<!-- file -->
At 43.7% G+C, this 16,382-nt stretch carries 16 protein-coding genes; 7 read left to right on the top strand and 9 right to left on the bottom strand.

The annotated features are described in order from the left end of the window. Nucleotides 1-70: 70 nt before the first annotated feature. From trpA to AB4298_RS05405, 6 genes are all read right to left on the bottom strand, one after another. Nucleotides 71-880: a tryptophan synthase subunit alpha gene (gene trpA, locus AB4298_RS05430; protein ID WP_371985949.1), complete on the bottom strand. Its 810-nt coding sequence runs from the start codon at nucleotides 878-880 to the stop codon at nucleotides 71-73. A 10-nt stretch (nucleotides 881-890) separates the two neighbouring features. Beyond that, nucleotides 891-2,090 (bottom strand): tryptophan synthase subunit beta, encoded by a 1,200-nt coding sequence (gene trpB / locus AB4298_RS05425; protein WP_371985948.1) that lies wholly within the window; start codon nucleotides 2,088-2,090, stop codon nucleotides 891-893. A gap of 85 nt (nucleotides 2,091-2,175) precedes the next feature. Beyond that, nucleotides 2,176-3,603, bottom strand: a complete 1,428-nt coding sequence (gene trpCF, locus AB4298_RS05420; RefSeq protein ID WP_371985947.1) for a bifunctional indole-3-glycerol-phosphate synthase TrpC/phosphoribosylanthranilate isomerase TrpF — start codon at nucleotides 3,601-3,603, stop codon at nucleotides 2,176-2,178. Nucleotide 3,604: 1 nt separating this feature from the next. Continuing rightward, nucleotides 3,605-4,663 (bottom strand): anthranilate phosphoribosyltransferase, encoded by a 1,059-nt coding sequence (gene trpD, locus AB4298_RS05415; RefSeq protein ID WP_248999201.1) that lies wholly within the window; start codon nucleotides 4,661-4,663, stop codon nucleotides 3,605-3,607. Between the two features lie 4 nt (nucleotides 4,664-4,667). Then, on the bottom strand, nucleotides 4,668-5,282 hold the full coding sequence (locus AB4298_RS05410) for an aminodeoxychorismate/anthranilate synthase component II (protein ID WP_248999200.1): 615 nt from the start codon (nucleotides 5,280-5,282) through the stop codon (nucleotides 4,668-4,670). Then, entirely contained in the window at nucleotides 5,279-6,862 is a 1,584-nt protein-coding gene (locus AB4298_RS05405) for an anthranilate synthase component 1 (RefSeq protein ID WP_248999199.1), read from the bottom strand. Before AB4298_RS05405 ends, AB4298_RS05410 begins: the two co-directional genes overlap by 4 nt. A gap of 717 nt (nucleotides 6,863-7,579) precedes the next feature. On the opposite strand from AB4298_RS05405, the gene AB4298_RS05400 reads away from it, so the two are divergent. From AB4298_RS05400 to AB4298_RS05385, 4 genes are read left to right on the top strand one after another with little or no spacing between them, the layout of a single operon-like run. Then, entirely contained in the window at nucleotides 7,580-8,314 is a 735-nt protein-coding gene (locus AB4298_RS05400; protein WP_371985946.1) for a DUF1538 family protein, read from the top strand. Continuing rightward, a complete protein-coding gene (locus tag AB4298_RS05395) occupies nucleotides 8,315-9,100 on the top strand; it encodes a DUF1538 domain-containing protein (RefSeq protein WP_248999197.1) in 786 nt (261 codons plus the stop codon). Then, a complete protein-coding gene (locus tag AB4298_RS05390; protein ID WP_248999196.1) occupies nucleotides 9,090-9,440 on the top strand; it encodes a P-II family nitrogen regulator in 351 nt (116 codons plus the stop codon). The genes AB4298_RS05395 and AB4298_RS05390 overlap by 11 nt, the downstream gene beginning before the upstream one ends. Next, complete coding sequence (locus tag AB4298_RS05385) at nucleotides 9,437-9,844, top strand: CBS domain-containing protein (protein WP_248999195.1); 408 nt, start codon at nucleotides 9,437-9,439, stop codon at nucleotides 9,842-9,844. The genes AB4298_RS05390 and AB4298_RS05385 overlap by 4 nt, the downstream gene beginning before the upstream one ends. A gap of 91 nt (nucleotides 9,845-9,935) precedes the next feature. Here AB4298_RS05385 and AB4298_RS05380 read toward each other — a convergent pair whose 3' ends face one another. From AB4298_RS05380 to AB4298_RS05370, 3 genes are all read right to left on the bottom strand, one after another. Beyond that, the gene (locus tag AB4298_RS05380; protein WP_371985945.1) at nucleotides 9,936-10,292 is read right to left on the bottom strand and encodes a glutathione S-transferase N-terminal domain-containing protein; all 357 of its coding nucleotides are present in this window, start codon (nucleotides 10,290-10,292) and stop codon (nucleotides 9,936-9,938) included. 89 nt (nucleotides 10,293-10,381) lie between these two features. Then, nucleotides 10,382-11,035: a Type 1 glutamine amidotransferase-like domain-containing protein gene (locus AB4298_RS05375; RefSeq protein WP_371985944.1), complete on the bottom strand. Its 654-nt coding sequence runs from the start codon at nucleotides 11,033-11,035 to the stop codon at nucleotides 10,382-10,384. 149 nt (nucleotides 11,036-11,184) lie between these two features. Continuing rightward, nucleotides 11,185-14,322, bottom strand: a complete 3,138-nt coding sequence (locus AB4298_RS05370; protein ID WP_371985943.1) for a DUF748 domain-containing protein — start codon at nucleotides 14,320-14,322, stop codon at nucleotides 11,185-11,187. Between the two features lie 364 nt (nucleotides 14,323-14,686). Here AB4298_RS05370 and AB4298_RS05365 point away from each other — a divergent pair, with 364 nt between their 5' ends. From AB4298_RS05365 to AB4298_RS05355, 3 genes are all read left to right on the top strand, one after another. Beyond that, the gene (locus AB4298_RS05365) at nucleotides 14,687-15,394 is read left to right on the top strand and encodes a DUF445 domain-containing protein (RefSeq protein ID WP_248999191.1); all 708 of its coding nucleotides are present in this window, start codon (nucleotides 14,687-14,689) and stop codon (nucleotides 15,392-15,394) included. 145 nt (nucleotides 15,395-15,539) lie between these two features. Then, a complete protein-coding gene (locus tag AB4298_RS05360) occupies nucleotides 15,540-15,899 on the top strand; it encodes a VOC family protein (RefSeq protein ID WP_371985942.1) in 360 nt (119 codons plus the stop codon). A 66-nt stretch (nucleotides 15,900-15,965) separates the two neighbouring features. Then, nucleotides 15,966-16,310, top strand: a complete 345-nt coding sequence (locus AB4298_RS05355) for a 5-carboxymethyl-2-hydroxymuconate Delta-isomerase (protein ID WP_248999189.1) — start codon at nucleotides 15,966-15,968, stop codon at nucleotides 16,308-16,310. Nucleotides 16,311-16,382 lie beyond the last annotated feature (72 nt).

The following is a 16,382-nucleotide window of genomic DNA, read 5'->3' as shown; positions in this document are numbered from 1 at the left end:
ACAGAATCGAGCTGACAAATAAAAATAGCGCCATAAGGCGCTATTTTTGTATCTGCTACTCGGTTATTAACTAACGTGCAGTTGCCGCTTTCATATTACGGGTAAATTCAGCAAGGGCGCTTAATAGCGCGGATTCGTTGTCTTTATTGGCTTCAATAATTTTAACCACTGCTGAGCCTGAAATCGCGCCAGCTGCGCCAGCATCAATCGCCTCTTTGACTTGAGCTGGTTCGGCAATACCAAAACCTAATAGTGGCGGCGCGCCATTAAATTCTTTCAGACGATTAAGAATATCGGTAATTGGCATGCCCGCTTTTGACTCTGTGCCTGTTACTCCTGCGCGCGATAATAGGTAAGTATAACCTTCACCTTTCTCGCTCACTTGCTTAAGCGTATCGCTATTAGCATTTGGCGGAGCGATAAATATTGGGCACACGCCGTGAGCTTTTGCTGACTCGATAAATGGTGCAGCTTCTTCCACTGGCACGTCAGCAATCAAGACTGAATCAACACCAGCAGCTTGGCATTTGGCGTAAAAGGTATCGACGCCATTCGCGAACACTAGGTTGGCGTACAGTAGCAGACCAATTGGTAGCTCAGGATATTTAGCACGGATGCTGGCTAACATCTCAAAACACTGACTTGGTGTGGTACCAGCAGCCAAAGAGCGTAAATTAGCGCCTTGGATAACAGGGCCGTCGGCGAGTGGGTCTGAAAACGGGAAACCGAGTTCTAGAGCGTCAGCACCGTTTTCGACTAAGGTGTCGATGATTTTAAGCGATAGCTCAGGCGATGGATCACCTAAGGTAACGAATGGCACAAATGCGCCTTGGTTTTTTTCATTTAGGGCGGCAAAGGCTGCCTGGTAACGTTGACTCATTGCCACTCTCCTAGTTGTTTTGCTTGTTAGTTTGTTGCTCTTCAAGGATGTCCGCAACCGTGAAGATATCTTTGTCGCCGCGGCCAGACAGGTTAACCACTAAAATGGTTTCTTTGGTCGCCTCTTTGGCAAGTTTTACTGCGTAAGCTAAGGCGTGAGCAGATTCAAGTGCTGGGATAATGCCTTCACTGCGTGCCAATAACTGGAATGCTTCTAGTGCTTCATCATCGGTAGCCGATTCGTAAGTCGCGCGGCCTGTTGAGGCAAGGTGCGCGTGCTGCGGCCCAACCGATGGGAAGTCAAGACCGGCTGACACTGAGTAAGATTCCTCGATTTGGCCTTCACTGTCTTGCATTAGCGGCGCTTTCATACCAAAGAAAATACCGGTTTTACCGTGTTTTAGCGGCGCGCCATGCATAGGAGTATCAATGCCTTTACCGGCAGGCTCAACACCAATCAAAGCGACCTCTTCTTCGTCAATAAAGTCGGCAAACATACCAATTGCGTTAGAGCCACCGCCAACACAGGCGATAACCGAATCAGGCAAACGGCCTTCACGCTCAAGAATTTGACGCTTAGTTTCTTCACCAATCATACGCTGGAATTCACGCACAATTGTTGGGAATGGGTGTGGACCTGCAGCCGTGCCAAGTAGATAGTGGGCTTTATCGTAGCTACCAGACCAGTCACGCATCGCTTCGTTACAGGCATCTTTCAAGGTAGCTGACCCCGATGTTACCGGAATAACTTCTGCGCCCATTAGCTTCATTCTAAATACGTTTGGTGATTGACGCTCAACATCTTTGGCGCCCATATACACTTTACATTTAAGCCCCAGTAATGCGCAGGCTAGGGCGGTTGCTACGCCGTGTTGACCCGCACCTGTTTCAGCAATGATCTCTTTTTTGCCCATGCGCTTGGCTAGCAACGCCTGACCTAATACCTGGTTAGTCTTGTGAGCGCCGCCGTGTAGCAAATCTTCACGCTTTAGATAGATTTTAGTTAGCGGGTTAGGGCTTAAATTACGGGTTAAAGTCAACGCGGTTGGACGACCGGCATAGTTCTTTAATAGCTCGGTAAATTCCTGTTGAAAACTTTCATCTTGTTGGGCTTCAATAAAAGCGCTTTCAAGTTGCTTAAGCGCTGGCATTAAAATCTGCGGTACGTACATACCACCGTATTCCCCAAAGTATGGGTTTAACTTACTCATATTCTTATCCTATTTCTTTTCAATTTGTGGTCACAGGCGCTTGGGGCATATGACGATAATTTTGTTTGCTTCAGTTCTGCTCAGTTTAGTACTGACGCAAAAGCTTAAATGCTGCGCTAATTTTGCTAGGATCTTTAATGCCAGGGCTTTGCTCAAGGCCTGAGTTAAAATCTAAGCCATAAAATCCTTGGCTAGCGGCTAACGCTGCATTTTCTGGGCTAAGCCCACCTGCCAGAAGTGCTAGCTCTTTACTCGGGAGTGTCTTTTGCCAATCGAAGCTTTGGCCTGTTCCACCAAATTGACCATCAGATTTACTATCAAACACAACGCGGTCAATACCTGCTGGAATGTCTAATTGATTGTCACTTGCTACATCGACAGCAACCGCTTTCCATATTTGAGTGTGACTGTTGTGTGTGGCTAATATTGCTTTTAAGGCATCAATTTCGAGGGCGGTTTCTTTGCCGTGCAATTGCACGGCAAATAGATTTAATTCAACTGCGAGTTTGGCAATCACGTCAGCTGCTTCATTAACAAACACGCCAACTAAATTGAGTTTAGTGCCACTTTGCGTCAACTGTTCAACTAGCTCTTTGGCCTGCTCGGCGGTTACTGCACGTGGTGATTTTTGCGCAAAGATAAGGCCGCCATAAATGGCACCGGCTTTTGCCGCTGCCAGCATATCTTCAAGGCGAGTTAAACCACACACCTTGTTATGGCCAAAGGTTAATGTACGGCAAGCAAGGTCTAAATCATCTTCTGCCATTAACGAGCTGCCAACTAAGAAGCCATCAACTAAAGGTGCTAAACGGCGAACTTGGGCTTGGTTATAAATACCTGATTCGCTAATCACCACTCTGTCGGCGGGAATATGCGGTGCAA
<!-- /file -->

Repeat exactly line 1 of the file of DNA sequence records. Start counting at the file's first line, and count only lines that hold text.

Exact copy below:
At 43.7% G+C, this 16,382-nt stretch carries 16 protein-coding genes; 7 read left to right on the top strand and 9 right to left on the bottom strand.